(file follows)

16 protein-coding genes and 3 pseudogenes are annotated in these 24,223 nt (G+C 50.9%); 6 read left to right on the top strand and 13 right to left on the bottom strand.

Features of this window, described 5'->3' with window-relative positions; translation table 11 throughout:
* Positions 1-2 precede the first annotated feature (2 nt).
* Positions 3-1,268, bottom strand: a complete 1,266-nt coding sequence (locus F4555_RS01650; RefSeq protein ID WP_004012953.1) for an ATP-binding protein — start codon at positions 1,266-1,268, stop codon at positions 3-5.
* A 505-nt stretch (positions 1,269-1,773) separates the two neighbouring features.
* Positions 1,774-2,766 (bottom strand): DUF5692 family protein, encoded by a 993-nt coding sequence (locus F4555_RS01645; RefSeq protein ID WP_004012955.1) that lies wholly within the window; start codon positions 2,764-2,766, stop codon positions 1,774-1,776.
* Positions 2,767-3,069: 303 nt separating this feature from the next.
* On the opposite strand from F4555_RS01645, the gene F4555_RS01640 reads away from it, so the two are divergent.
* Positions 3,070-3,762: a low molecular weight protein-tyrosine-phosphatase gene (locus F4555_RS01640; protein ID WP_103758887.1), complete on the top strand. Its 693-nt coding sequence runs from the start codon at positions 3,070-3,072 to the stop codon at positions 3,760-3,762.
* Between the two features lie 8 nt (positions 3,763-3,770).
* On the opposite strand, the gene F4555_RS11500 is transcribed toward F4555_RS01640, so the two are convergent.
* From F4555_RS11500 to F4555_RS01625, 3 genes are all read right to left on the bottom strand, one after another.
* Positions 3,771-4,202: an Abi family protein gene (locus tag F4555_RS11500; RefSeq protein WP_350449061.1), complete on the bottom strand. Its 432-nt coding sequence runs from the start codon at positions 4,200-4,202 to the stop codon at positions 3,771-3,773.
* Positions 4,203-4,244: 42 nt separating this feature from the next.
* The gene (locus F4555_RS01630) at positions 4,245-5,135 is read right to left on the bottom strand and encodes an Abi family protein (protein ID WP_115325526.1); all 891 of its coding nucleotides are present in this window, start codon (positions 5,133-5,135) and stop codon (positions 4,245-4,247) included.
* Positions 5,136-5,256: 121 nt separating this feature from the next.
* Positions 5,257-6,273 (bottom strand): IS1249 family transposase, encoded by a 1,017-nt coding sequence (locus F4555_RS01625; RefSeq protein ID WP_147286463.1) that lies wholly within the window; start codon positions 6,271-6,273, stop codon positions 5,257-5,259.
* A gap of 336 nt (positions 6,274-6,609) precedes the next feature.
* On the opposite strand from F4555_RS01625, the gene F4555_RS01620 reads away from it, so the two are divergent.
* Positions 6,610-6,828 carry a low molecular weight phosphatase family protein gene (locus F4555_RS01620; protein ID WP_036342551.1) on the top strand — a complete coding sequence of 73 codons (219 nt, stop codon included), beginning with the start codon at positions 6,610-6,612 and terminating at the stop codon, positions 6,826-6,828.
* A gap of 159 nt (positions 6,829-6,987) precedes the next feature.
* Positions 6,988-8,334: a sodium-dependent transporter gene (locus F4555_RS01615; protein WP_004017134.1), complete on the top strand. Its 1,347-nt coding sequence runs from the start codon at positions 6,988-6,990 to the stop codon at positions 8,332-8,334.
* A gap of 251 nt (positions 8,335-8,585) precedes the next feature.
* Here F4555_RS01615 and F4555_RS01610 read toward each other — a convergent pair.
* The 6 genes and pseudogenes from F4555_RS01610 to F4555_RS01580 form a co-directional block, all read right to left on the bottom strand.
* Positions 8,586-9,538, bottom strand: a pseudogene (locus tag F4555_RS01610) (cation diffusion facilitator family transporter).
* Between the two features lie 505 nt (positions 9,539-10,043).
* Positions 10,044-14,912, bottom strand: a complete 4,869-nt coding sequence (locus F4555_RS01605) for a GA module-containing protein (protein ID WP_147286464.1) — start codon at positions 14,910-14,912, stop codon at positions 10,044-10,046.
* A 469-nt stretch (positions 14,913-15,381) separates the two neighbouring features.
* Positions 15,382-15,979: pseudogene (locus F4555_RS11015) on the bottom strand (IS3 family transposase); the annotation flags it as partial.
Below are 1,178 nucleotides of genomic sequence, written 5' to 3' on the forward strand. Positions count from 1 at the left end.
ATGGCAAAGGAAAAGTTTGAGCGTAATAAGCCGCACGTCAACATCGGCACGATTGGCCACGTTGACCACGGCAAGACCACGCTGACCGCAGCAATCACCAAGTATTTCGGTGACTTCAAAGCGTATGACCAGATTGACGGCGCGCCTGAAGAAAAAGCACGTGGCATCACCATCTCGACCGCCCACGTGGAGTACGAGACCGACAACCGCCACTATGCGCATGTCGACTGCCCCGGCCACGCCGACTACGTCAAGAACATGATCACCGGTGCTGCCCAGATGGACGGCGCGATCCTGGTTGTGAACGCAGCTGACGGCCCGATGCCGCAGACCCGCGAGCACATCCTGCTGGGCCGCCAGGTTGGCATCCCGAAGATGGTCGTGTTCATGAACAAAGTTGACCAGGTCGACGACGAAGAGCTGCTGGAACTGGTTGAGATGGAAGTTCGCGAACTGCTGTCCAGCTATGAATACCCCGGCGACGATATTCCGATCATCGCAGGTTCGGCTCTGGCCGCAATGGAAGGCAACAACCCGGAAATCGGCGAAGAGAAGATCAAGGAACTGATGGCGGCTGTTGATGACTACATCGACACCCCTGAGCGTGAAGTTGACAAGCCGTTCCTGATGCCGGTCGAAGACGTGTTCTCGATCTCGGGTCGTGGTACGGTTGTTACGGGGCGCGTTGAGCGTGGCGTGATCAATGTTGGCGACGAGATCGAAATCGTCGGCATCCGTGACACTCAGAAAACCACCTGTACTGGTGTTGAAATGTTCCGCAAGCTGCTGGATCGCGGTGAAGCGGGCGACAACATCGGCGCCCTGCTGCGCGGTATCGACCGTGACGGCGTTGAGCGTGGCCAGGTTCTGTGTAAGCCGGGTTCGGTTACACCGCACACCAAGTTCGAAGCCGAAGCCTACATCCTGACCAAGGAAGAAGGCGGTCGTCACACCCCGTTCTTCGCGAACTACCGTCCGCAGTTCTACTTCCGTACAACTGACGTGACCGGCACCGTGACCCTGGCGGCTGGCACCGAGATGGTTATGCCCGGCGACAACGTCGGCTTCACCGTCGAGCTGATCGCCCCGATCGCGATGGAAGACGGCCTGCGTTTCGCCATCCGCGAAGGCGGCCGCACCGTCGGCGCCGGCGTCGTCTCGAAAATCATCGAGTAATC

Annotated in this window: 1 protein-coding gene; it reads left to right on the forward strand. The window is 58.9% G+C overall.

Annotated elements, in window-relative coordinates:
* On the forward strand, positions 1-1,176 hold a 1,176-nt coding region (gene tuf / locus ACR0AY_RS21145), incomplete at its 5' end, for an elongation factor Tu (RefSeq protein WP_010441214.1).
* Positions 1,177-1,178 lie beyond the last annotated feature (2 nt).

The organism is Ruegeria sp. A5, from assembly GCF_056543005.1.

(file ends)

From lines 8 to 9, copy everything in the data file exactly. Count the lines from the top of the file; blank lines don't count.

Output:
* On the opposite strand from F4555_RS01645, the gene F4555_RS01640 reads away from it, so the two are divergent.
* Positions 3,070-3,762: a low molecular weight protein-tyrosine-phosphatase gene (locus F4555_RS01640; protein ID WP_103758887.1), complete on the top strand. Its 693-nt coding sequence runs from the start codon at positions 3,070-3,072 to the stop codon at positions 3,760-3,762.